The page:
Social media and young people

Here is an interesting research paper on social media and young people by Liz Dean.  Liz has provided a comprehensive analysis of the findings.

She concludes that “young adult primary motivation for using social media is communication, business and information. This data is valuable to plan for the future use of social media, especially the education of those still learning to use social media.”

The sample size might be too small,  with 20 people studied in this project.  However, her project reveals some of the primary motivation for using social media and how they are used by young people.

It could be interesting to see how people of different ages (young people, adults and old aged people) are using social media in their formal and informal learning, with large sample size of different populations, and those from different cultures.   This could provide a deeper insight into how social media could be used for education and learning.

I would suggest my students to explore how they could make better use of social media and Web 2.0 tools in their formal studies and informal learning.

See also my blog post on Is blogging on the decline in 2013?

The truths about MOOCs

Audrey in her post says:

I wanted to give a talk that expressed my deep gratitude to Canadian educators and researchers — particularly those that created MOOCs — alongside my concerns about the rewriting of education technology history that diminishes, if not erases altogether, their contributions. It’s a larger problem too, I’d argue, with many tech entrepreneurs laying claim to education innovation with nary a reference or a nod to those who’ve shaped the field. It’s disingenous and dishonest and deeply, deeply troubling as how we frame the past helps us think about the direction of the future.

History is, of course, always partial, always situated, always contested. There is no “official story” about the Iran hostage crisis or about MOOCs or about education technology more generally.

And just as with politics, when it comes to education and technology, our notion of history is heavily influenced by the media.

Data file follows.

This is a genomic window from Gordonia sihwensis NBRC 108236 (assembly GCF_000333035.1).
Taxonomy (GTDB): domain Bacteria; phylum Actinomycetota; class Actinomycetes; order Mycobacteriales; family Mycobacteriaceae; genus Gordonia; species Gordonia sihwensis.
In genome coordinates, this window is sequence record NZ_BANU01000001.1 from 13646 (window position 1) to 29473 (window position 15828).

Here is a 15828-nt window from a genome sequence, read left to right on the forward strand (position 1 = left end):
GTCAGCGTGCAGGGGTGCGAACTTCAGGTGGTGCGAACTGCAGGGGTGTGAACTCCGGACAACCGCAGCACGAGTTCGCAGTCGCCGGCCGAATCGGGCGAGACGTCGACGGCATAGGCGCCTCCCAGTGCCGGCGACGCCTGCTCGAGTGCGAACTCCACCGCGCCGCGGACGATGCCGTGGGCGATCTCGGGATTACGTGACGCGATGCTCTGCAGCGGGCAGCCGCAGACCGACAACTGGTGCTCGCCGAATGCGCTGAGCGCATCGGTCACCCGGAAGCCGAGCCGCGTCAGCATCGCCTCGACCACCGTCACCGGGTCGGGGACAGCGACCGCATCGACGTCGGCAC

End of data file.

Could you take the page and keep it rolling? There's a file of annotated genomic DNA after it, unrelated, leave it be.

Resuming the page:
Let’s face it.

Couldn’t agree more.  That’s why we need to explore and research through networks, with networked learning.  May I share my understanding and interpretation on how this could be achieved through “Connectivism”?  I have used the learning metaphor of understanding of an elephant to interpret the application of learning theories –

What we should avoid is believing in single source “expert views” or media without examining the assumptions and background “historical perspectives”.  It is right that professors and experts, and even textbooks may help us in understanding and applying prescriptive knowledge, based on scaffolding and the various learning theories – behaviorism, cognitivism, and constructivism.

The challenge is: we are living in a rapidly changing world that often, our knowledge are based on the “facts” and information provided by the media, various “information sources” that are often cited by the “experts”, or authorities, or the education providers, who might have disclosed those parts which are useful for promotion, marketing (the positive part of education and learning).  How about the reality?

The whole MOOC story unfolded reveals exactly how all “history” could be written, to certain parties’ merits.  As I have shared, I am more than convinced on the fuzzy and complexity nature of MOOCs, that many of the “articles” are mainly opinion papers, where some of the sources of the information need to be re-examined and inquired.

I have been working on such researches on MOOCs since 2008, with 2 intensive research surveys completed, together with other interview surveys.  I worked with other researchers in disclosing those findings, based on research, not just personal opinions.  I don’t claim I have got all of the relevant evidences in support of a new learning theory.

However, I do see such learning has been emerging from the participants of MOOCs (both x and c MOOCs) in various ways, based on various social media/PLE/N tools. There are many others who might not have used the tools extensively.

So, truth be told, on the historical background of MOOCs, and that we should all continue to critically examine and inquire about what has occurred in the MOOCs movement, through our lens and research, and not on the “text book” approach, where people told us the opinions, instead of facts.

May be, we could re-examine some of the sources of MOOCs through social media or educational media and check our evidences collected against other resources such as this What leader should know about MOOCs and MOOC guide by Stephen Downes, and the research publications list on MOOC by Rita Kop .


Will your connectivity and influence be determined by a Score?

I am interested in knowing how social tools like Klout would determine our connectivity and interactivity.

See this experiment in the use of Klout in determining student grades and you may be amazed.